Sears Earnings: Sales Miss Expectations as Consumer Spending Remains Tight

Sears Holdings (SHLD) reported a second narrow loss compared to a year ago, mainly because last year it incurred pension plan and store-closing costs. The chain store operator continued to feel the impact of tightened consumer spending as same-store sales declined 2.2%.

The owner of the Kmart chain said its second-quarter net loss shrank to $39 million, or 35 cents a share, from $94 million, or 79 cents a share, in the year-earlier quarter. The company reported an adjusted net loss of 19 cents a share, compared to 17 cents a share in the year-ago period. Analysts had expected a loss of 17 cents a share.

Sales decreased by $93 million to $10.46 billion from $10.55 billion. That missed the analysts' average estimate of $10.6 billion, according to Thomson Reuters I/B/E/S. The decline in total revenue fwas primarily a result of a 2.2% decrease in domestic comparable store sales -- 1.4% decline at Kmart and 2.8% at Sears domestic -- and the effect of having fewer Kmart and Sears Full-line stores in operation, partially offset by an increase of $96 million due to changes in the Canadian foreign exchange rate, the company said.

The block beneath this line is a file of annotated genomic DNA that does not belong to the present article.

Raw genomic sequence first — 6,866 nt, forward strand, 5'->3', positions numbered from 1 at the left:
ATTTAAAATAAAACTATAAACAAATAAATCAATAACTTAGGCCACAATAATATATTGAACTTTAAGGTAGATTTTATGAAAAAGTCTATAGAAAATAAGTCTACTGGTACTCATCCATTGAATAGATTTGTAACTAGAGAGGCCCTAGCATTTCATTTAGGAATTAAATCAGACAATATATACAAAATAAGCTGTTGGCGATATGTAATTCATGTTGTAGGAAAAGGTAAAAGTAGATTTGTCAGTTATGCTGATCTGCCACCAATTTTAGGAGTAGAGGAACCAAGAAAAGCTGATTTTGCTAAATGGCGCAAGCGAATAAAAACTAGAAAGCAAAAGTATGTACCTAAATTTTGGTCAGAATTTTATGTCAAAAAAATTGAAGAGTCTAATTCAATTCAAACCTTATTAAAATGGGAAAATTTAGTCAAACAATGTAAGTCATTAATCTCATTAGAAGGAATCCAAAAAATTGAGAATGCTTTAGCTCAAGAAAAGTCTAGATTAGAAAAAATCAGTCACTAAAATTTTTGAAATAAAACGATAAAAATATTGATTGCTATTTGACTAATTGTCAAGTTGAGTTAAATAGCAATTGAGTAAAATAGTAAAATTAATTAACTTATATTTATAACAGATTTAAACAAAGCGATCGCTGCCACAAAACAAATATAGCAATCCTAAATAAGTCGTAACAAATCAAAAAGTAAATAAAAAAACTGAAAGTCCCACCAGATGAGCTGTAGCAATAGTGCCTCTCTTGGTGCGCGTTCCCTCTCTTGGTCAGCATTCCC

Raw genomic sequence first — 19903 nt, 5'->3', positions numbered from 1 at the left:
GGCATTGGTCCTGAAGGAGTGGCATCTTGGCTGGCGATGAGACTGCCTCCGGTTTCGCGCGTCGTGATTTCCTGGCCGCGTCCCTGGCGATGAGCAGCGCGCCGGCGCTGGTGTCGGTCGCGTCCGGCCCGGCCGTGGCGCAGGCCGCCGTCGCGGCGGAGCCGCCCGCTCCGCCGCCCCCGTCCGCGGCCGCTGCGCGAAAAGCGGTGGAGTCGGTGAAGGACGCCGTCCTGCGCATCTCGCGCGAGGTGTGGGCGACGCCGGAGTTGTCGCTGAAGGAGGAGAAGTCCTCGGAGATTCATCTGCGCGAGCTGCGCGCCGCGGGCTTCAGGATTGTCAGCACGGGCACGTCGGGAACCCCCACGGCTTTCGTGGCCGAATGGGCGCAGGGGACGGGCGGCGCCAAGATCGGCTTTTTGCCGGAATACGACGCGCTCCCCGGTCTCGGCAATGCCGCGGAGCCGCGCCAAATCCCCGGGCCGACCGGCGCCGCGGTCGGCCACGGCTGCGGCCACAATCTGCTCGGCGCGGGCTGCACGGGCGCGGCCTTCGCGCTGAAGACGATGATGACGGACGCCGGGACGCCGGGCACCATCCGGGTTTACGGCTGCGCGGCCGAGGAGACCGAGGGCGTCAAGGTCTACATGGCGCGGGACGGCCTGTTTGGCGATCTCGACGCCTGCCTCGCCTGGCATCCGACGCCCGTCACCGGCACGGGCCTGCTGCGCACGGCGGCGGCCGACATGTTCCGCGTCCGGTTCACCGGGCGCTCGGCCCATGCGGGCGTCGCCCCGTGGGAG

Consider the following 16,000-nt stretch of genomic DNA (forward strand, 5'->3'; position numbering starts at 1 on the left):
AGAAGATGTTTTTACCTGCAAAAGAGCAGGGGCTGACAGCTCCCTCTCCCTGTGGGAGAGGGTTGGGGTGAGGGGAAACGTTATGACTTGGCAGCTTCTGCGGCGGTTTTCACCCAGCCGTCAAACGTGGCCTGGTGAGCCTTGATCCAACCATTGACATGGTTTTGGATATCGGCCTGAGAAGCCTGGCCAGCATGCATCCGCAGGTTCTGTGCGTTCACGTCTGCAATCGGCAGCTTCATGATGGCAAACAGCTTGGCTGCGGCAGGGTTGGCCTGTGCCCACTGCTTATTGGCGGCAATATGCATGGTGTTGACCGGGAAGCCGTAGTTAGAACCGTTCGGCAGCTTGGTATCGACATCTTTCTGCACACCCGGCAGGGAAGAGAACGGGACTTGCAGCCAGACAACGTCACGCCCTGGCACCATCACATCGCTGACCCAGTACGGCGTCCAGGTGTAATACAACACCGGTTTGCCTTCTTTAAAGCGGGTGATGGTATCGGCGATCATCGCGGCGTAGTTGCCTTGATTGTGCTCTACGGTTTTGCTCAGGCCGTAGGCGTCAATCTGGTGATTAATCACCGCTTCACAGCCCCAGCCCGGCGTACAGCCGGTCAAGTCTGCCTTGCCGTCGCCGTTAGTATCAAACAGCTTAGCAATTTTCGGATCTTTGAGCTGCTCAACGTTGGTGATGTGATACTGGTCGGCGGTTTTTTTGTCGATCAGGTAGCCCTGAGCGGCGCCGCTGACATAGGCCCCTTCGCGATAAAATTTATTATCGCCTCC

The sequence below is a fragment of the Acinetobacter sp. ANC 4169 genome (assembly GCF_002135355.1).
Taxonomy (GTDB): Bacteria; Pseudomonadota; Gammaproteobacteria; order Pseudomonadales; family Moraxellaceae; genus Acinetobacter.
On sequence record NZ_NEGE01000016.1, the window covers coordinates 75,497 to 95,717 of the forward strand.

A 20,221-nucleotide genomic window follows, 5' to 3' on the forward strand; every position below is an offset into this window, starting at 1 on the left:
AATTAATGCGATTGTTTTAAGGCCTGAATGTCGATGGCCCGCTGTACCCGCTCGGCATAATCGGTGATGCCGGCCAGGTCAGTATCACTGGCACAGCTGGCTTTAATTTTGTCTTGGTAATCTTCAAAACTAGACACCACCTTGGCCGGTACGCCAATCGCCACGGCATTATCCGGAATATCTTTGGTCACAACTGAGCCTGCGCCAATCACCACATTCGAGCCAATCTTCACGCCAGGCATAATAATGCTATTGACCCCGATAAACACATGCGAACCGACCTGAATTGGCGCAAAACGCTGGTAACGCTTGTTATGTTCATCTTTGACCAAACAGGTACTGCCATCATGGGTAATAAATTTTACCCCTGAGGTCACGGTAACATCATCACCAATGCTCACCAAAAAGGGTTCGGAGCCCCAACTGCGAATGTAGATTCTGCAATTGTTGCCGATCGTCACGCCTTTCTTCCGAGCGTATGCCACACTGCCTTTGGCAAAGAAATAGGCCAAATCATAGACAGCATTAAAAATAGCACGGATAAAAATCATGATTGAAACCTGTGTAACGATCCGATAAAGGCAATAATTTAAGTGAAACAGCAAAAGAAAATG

"Kmart continued to improve its performance during the second quarter, as an improvement in its gross margin rate led to increased profitability," said interim CEO and president Bruce Johnson. "Overall, our total revenues declined only slightly despite the uncertain economic environment faced by our customers."

Sears had cash balances of $1.2 billion on July 31, 2010, $1.3 billion on August 1, 2009 and $1.7 billion on January 30, 2010. The retailer repurchased common shares at a total cost of $272 million during the quarter.

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